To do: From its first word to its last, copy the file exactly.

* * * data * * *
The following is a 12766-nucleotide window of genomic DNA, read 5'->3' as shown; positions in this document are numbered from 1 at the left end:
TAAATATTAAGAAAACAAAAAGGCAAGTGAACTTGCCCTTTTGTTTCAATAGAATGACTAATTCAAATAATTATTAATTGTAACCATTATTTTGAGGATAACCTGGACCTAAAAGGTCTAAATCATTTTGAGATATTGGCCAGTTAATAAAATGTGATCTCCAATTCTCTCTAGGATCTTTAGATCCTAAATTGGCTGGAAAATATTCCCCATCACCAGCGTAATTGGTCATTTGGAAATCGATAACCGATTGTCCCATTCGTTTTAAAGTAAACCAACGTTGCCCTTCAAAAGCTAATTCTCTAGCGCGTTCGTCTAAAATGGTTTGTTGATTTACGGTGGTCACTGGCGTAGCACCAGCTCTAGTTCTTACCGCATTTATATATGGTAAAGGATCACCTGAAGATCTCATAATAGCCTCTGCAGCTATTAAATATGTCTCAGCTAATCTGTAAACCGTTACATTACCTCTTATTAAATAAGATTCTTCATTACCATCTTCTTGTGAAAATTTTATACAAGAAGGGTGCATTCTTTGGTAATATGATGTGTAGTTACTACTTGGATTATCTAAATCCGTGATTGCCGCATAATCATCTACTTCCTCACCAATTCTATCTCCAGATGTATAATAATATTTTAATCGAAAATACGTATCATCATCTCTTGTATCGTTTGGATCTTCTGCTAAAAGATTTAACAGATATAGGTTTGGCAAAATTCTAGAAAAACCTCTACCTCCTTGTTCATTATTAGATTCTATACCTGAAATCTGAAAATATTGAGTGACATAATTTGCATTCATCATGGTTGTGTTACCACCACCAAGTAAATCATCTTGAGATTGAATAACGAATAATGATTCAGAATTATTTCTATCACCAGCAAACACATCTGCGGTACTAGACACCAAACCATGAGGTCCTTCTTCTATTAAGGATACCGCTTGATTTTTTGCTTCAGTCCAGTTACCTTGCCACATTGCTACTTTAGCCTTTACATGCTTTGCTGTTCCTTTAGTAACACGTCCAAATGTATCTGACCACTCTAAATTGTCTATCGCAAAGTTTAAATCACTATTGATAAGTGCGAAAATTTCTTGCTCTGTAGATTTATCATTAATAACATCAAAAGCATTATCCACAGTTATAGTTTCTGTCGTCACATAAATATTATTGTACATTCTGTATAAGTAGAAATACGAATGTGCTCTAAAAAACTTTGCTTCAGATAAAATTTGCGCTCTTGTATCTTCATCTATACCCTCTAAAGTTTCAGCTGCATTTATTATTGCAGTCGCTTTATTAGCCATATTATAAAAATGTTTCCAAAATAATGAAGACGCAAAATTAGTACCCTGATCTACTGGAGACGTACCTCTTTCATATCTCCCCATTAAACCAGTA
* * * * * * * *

The following is a 12766-nucleotide window of genomic DNA, read 5'->3' as shown; positions in this document are numbered from 1 at the left end:
TAAATATTAAGAAAACAAAAAGGCAAGTGAACTTGCCCTTTTGTTTCAATAGAATGACTAATTCAAATAATTATTAATTGTAACCATTATTTTGAGGATAACCTGGACCTAAAAGGTCTAAATCATTTTGAGATATTGGCCAGTTAATAAAATGTGATCTCCAATTCTCTCTAGGATCTTTAGATCCTAAATTGGCTGGAAAATATTCCCCATCACCAGCGTAATTGGTCATTTGGAAATCGATAACCGATTGTCCCATTCGTTTTAAAGTAAACCAACGTTGCCCTTCAAAAGCTAATTCTCTAGCGCGTTCGTCTAAAATGGTTTGTTGATTTACGGTGGTCACTGGCGTAGCACCAGCTCTAGTTCTTACCGCATTTATATATGGTAAAGGATCACCTGAAGATCTCATAATAGCCTCTGCAGCTATTAAATATGTCTCAGCTAATCTGTAAACCGTTACATTACCTCTTATTAAATAAGATTCTTCATTACCATCTTCTTGTGAAAATTTTATACAAGAAGGGTGCATTCTTTGGTAATATGATGTGTAGTTACTACTTGGATTATCTAAATCCGTGATTGCCGCATAATCATCTACTTCCTCACCAATTCTATCTCCAGATGTATAATAATATTTTAATCGAAAATACGTATCATCATCTCTTGTATCGTTTGGATCTTCTGCTAAAAGATTTAACAGATATAGGTTTGGCAAAATTCTAGAAAAACCTCTACCTCCTTGTTCATTATTAGATTCTATACCTGAAATCTGAAAATATTGAGTGACATAATTTGCATTCATCATGGTTGTGTTACCACCACCAAGTAAATCATCTTGAGATTGAATAACGAATAATGATTCAGAATTATTTCTATCACCAGCAAACACATCTGCGGTACTAGACACCAAACCATGAGGTCCTTCTTCTATTAAGGATACCGCTTGATTTTTTGCTTCAGTCCAGTTACCTTGCCACATTGCTACTTTAGCCTTTACATGCTTTGCTGTTCCTTTAGTAACACGTCCAAATGTATCTGACCACTCTAAATTGTCTATCGCAAAGTTTAAATCACTATTGATAAGTGCGAAAATTTCTTGCTCTGTAGATTTATCATTAATAACATCAAAAGCATTATCCACAGTTATAGTTTCTGTCGTCACATAAATATTATTGTACATTCTGTATAAGTAGAAATACGAATGTGCTCTAAAAAACTTTGCTTCAGATAAAATTTGCGCTCTTGTATCTTCATCTATACCCTCTAAAGTTTCAGCTGCATTTATTATTGCAGTCGCTTTATTAGCCATATTATAAAAATGTTTCCAAAATAATGAAGACGCAAAATTAGTACCCTGATCTACTGGAGACGTACCTCTTTCATATCTCCCCATTAAACCAGTA